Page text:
At a company, as large as ours, we lose several people a year. I do not go to the funerals. Though, today I felt compelled. I did not know why. I arrived and sat in the back row of the church in the corner. For an hour and a half I saw tears from a church full of people who mourned the loss of a dear friend, father, husband, and son. I also saw the tears from overwhelming laughter. You see, Jeff was a bit of a practical joker. Many of the thoughts people shared with us during the service were examples of his genuine great sense of humor. He was a man who could laugh with you, and at himself, but never at you. Like the time he was going to show some girls, at his house for a birthday party, how to ride a horse. You guessed it, he got bucked off. Later he lured them in to the kitchen to “watch two hairs fight”. When the girls had their faces close to the plate of water, watching the two hairs, down came Jeff’s hand splashing water over them all.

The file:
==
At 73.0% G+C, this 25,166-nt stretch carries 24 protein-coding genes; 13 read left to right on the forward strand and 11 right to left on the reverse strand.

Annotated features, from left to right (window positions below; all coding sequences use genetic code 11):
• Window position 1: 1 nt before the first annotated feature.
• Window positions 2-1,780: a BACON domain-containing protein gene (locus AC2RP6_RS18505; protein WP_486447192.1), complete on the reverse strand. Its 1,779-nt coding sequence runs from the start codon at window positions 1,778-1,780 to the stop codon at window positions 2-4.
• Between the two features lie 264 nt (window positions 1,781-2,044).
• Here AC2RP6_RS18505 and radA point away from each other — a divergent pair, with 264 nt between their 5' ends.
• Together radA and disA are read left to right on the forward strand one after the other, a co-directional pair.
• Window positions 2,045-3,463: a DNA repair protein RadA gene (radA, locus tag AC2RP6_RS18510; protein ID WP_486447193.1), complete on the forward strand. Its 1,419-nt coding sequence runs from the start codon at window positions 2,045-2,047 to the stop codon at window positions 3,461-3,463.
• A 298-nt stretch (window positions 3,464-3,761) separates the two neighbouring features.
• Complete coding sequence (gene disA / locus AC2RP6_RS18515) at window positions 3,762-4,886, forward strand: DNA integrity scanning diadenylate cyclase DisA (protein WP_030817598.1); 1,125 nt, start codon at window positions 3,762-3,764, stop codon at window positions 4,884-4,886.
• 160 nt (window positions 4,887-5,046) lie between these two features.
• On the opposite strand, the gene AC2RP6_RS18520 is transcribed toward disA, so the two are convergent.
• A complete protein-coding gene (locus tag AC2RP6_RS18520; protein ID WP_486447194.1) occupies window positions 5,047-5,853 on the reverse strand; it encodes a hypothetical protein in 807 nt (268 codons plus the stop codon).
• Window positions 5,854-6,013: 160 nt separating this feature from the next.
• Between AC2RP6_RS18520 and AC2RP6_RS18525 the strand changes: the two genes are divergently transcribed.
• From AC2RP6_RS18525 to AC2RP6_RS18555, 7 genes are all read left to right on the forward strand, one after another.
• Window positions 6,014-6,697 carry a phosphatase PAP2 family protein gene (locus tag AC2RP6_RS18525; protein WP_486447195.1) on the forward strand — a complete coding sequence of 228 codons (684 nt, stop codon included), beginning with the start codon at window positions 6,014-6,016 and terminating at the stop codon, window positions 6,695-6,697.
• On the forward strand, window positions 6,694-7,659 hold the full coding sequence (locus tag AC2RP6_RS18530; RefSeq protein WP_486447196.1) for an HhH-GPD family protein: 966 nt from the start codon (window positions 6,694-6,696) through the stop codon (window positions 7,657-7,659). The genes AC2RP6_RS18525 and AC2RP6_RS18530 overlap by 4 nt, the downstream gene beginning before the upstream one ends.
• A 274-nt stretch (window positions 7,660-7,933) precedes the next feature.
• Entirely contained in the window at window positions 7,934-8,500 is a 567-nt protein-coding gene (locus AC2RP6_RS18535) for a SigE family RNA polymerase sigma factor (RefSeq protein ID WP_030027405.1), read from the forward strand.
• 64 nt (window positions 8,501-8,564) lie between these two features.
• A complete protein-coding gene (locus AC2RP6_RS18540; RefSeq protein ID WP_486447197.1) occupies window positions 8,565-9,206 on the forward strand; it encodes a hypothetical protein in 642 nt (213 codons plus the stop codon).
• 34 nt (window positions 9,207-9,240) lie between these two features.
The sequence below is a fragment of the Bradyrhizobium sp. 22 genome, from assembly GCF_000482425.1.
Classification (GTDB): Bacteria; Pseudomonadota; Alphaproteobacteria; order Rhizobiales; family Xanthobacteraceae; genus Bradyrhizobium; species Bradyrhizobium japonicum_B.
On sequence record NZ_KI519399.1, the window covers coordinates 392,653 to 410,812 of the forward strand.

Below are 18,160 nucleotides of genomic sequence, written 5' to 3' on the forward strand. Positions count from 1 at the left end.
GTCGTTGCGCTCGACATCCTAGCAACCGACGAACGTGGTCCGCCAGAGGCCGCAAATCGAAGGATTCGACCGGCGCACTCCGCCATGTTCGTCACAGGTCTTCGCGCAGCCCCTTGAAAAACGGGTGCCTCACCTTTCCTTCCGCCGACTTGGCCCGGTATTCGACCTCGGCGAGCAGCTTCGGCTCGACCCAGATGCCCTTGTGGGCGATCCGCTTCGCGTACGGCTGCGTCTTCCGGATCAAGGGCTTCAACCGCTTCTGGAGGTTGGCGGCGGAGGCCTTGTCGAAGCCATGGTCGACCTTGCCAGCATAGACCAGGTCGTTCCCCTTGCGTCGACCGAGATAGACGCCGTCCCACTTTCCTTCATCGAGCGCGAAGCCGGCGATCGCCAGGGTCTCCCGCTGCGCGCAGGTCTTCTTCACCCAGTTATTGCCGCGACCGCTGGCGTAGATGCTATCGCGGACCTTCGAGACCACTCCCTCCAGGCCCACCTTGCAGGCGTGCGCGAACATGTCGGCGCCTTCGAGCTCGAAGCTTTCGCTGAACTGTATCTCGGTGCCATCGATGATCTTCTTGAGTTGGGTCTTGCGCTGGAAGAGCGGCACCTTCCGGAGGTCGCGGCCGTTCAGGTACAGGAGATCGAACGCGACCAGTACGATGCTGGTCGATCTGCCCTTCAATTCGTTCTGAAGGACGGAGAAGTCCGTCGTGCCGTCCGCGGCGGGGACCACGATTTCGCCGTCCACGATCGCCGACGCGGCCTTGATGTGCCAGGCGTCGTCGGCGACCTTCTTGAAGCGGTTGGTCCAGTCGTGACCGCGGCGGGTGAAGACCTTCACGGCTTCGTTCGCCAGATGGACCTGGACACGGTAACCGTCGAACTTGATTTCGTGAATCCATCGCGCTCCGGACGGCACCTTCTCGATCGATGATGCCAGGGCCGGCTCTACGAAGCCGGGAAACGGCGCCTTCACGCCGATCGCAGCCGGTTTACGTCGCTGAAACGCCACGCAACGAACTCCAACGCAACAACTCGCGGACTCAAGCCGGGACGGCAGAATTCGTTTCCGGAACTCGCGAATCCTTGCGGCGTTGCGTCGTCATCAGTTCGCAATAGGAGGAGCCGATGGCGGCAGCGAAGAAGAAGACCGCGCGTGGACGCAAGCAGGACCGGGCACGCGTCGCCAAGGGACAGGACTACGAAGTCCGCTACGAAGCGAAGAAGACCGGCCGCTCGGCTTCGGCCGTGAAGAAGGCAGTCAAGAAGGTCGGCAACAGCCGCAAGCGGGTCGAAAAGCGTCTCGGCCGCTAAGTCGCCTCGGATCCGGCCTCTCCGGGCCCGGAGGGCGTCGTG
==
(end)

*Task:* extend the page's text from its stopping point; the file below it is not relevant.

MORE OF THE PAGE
Jeff was many things to many people. He had a strong faith in God and a love of people. He sought out one man who had lost his wife, and was lost in his grief. Jeff comforted him. When people had a need he gave. He would mow a yard or leave firewood without saying a word to anyone. Jeff always left the recipient to wonder who his benefactor was. Jeff had compassion for all people. His family was his greatest love (after God). When Jeff and Deb wanted their four children to have a better education, they gave it to them. They educated themselves, so they would be able to educate their children, and they have done an outstanding job. Jeff was a doer.